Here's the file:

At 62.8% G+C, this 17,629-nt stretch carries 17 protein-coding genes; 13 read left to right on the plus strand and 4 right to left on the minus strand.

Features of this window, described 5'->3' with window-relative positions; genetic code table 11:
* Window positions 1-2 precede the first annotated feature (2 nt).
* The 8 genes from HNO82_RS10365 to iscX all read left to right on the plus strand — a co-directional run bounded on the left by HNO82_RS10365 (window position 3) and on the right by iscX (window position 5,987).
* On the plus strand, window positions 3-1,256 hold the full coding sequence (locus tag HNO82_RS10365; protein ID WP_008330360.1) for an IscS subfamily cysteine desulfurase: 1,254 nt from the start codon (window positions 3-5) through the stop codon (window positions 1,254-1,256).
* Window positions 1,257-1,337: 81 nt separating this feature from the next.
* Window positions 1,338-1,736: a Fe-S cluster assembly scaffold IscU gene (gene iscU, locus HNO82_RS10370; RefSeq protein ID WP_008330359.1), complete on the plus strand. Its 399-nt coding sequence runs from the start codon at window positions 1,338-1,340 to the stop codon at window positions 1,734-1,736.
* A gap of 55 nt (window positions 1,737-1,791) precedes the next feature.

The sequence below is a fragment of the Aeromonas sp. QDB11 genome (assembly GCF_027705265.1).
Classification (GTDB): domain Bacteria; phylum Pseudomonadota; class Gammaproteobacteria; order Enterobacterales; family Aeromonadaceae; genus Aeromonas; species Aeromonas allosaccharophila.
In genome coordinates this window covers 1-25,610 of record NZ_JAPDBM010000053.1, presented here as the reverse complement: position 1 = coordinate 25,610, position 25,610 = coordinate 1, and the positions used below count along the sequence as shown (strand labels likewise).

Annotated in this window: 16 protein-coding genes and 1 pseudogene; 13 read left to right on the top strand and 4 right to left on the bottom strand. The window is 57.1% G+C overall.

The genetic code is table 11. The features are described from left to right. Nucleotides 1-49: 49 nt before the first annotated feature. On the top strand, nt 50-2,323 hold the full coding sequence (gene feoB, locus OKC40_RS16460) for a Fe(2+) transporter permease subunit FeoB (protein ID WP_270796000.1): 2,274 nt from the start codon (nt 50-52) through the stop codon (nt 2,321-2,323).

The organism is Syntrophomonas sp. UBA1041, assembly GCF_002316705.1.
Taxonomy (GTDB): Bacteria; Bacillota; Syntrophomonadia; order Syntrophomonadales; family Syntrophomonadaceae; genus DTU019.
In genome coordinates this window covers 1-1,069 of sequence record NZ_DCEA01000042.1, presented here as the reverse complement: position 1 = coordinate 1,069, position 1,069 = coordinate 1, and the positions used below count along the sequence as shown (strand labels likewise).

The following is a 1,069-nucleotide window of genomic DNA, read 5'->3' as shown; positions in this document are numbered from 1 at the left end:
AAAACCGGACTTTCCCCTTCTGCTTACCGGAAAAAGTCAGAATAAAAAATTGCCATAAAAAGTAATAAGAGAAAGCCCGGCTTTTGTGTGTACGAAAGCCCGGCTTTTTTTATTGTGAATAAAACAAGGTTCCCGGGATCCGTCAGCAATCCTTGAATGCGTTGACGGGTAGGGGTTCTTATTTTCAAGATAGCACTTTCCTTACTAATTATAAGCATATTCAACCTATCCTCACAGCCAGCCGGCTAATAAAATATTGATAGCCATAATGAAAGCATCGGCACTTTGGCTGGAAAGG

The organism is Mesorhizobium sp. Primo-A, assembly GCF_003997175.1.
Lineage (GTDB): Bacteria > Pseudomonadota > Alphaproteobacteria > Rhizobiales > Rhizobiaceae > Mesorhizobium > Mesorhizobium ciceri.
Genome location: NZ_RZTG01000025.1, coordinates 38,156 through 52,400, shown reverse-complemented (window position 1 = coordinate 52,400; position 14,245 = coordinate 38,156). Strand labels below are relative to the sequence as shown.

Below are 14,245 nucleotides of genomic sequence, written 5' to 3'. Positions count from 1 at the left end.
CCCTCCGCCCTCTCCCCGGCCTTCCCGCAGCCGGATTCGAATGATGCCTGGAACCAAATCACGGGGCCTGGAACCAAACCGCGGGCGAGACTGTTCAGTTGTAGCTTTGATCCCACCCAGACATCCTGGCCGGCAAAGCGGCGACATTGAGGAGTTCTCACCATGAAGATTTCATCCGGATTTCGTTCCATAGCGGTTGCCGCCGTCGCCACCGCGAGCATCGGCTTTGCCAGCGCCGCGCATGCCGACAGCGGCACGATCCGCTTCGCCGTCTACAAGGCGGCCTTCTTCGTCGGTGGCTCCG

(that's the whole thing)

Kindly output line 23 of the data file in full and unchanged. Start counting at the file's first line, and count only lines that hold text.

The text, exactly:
CCCTCCGCCCTCTCCCCGGCCTTCCCGCAGCCGGATTCGAATGATGCCTGGAACCAAATCACGGGGCCTGGAACCAAACCGCGGGCGAGACTGTTCAGTTGTAGCTTTGATCCCACCCAGACATCCTGGCCGGCAAAGCGGCGACATTGAGGAGTTCTCACCATGAAGATTTCATCCGGATTTCGTTCCATAGCGGTTGCCGCCGTCGCCACCGCGAGCATCGGCTTTGCCAGCGCCGCGCATGCCGACAGCGGCACGATCCGCTTCGCCGTCTACAAGGCGGCCTTCTTCGTCGGTGGCTCCG